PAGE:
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Foodies Develop Taste for Business at School

Published On Monday 15 Jan 2018 by Sticky Beak
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The high risk of a small business closing before the end of its first year has prompted The School of Artisan Food to invite budding food entrepreneurs to test their ideas before risking everything (see case study below, IT security specialist to cheesemaker).

Described by Head of Business and Enterprise Yvonne O’Donovan as “more like a sympathetic Dragon’s Den”, The School of Artisan Food has launched a new Artisan Business Start-Up Certificate with courses opening from April 2018



Based on the Welbeck Estate between Sheffield and Nottingham, the School’s course has five modules looking at everything from the operations of a food business to cash flow and finance. Each 3-day module runs over a weekend and is led by Yvonne O’Donovan who has guided numerous food business start-ups over the years, from across the UK and overseas. Students can choose which modules they want to take but are encouraged to complete the full course for an opportunity to pitch their business plan to a panel of experts during the final module.

“There’s a module I like to call ‘Show Me the Money,” says O’Donovan. “When people are dreaming of running their own food business they can become blinkered to business reality and we make sure they go into their new venture with their eyes open. We can help them avoid mistakes and realise their ambition.”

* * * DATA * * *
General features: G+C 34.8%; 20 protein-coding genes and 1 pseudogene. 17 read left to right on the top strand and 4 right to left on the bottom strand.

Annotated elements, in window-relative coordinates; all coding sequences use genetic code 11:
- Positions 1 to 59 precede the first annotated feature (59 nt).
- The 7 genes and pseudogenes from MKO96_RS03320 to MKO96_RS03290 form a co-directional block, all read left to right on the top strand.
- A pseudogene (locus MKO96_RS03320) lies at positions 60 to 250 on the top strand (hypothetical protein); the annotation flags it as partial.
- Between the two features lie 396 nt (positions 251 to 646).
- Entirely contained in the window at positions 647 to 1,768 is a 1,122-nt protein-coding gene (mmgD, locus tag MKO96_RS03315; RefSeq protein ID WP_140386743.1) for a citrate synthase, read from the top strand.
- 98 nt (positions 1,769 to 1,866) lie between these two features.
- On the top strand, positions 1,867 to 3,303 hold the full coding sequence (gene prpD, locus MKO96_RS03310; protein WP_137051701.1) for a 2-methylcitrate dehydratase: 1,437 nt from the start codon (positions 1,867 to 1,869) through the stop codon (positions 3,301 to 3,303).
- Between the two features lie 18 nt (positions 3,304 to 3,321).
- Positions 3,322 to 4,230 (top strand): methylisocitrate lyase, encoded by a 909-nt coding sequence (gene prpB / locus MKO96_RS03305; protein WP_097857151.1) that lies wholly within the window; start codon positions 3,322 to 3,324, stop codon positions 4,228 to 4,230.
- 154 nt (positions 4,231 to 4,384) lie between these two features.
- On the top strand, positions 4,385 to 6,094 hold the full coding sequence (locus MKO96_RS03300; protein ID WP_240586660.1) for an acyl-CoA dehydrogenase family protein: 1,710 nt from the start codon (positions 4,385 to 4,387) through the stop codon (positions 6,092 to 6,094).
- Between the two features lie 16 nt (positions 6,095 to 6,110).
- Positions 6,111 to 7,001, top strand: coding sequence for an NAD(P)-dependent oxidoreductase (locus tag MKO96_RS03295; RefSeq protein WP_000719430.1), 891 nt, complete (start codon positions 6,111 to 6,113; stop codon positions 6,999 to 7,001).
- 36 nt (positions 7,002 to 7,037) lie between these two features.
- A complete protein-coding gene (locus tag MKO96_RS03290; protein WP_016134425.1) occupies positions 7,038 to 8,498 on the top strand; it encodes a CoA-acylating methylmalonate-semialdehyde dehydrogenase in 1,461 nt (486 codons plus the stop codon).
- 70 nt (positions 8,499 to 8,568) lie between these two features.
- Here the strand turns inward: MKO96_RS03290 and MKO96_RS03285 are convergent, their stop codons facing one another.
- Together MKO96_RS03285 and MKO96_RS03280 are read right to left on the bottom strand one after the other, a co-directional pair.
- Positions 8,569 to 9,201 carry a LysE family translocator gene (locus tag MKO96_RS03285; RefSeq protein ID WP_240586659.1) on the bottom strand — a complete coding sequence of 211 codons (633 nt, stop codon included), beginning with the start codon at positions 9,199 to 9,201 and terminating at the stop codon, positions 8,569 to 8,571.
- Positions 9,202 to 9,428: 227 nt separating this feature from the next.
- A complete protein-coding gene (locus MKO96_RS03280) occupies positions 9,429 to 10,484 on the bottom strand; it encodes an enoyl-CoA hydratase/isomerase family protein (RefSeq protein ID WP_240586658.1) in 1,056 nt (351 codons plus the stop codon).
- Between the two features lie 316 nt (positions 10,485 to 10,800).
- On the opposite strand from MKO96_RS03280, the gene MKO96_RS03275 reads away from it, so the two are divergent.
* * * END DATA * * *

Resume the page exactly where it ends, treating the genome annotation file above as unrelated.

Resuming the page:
The School of Artisan Food already runs dozens of short courses to teach practical food skills and the UK’s only FDQ-accredited full-time Advanced Diploma in Baking. The new Artisan Business Start-Up Certificate delivers an intensive approach giving students the opportunity to test their ideas with experts before risking everything by going to market too soon.



“We get everyone from young people who have great ideas but are short of business experience, to those wanting a complete career change, to people who have a few apple trees in their garden and want to learn how to make their own cider. Starting up an artisan food business can be tremendously rewarding but even with the best ideas there are risks and it’s important to be well prepared so your dream doesn’t turn into a nightmare,” says Yvonne O’Donovan.

“The core foundation of all our business start-ups courses is ‘value with values’. The care, diligence and hand-crafted nature of artisan products and sustainable trade underpins our teaching.”

The School holds regular open days to find out more about the FDQ-accredited Advanced Diploma in Baking. For more information and upcoming dates, visit www.schoolofartisanfood.org/advanced-diploma



Case Study: Sophie Williamson, Sheffield
A one-day cheesemaking course at the School of Artisan Food was the catalyst for Sophie Williamson’s unconventional journey from IT security specialist to professional cheesemaker. Sophie’s business, Sheffield Cheesemasters, opened its doors in autumn 2017 producing and selling the first artisan cheese made in the city, Little Mester.